Airlines around the world have now banned Samsung’s troubled Galaxy Note 7 smartphone over the fire risks posed by the device’s lithium-ion battery.

The Guardian reports that following a ban by the US Federal Aviation Authority British Airways prohibits the Note 7 on flights going to the US, Canada and Hong Kong.

Several airlines have also started taking the precaution of fitting planes with new fire containment bags which are designed to seal up and prevent electronic devices that have caught fire from damaging the plane.

The exploding Samsung Galaxy Note 7 phones have highlighted the risks of lithium-ion batteries and their potential for damage within enclosed or flammable environments. But they are not the first battery-containing devices to be banned from flights.

The problems with the phone could cost South Korean company Samsung as much as £4bn and they have issued a profit warning.

Australian and New Zealand airlines have banned the phone from all planes, as have Singapore Airlines, Taiwan’s two biggest airlines China Airlines and EVA Air and Malaysia-based AirAsia.

Japan’s transport ministry ordered airlines to completely ban the Note 7 from flights, including the country’s largest operators All Nippon Airways and Japan Airlines.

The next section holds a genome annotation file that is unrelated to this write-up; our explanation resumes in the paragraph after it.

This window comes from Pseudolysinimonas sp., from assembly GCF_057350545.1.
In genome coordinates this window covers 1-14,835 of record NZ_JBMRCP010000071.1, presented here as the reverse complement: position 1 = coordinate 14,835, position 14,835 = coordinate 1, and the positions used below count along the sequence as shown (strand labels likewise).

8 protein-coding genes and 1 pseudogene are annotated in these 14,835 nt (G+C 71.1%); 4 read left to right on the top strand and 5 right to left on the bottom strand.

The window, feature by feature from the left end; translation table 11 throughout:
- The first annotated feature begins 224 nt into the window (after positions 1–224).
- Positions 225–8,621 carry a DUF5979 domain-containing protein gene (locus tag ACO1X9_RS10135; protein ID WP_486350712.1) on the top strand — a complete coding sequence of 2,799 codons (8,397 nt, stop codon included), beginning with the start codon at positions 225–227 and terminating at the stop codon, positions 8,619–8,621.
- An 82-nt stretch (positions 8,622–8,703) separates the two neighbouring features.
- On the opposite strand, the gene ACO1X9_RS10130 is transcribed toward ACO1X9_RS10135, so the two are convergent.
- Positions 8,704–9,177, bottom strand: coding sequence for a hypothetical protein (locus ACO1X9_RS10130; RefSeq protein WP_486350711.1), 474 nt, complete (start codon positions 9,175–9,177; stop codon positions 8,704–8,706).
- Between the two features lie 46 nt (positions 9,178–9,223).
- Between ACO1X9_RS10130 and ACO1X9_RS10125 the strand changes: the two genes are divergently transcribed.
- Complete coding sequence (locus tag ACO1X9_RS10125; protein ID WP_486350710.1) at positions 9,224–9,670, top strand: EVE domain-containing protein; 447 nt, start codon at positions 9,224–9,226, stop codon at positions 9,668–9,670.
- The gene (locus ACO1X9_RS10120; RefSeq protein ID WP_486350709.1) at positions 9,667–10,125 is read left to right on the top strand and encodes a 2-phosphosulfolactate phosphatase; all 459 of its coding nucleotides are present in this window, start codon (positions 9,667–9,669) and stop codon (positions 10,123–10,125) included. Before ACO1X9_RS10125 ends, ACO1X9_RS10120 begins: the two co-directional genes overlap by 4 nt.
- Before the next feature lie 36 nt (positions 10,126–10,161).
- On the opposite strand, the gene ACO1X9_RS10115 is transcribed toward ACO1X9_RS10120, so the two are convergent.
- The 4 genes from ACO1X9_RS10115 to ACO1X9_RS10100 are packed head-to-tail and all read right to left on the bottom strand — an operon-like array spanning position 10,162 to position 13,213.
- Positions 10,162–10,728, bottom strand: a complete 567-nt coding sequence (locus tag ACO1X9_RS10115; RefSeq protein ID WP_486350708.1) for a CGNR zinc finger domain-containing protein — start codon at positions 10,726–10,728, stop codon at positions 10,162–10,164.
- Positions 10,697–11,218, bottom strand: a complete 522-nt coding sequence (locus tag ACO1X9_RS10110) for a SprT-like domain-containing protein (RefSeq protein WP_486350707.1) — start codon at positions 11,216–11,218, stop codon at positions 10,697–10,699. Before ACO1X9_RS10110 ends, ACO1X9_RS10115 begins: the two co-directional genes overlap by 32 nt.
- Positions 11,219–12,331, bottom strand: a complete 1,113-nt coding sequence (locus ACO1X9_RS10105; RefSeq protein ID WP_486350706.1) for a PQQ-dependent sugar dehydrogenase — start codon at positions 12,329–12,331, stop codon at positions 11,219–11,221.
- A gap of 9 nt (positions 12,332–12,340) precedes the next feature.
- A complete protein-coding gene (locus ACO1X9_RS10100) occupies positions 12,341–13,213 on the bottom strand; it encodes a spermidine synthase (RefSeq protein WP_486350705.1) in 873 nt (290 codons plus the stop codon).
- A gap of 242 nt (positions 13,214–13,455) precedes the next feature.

Travellers ignoring the ban will have their smartphones confiscated with the possibility of further punitive measures.

South Korea’s Asiana has banned Note 7s from all flights, while almost all mainland Chinese airlines including Cathay Pacific have also banned the device. Hong Kong’s international airport has prohibited passengers from carrying the device on any incoming or outgoing flights, either in checked or carry-on baggage, while Hong Kong Airlines and Hong Kong Express have both joined the ban.

In Europe, Germany’s Air Berlin has now banned the Note 7 from flights while rival Lufthansa said that the device was banned on US flights and will soon be prohibited on all others. Italy’s flagship airline Alitalia joined in on the ban too.

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* A pioneering invention called an AvSax can minimise the fire danger in seconds with its unique use of water.

Simply pour at least two litres of water into an AvSax and then drop the burning device into the bag. The water activates a polymer gel inside the bag’s lining causing it to expand around the device. Should the device keep on burning then the AvSax is tough enough to absorb the force.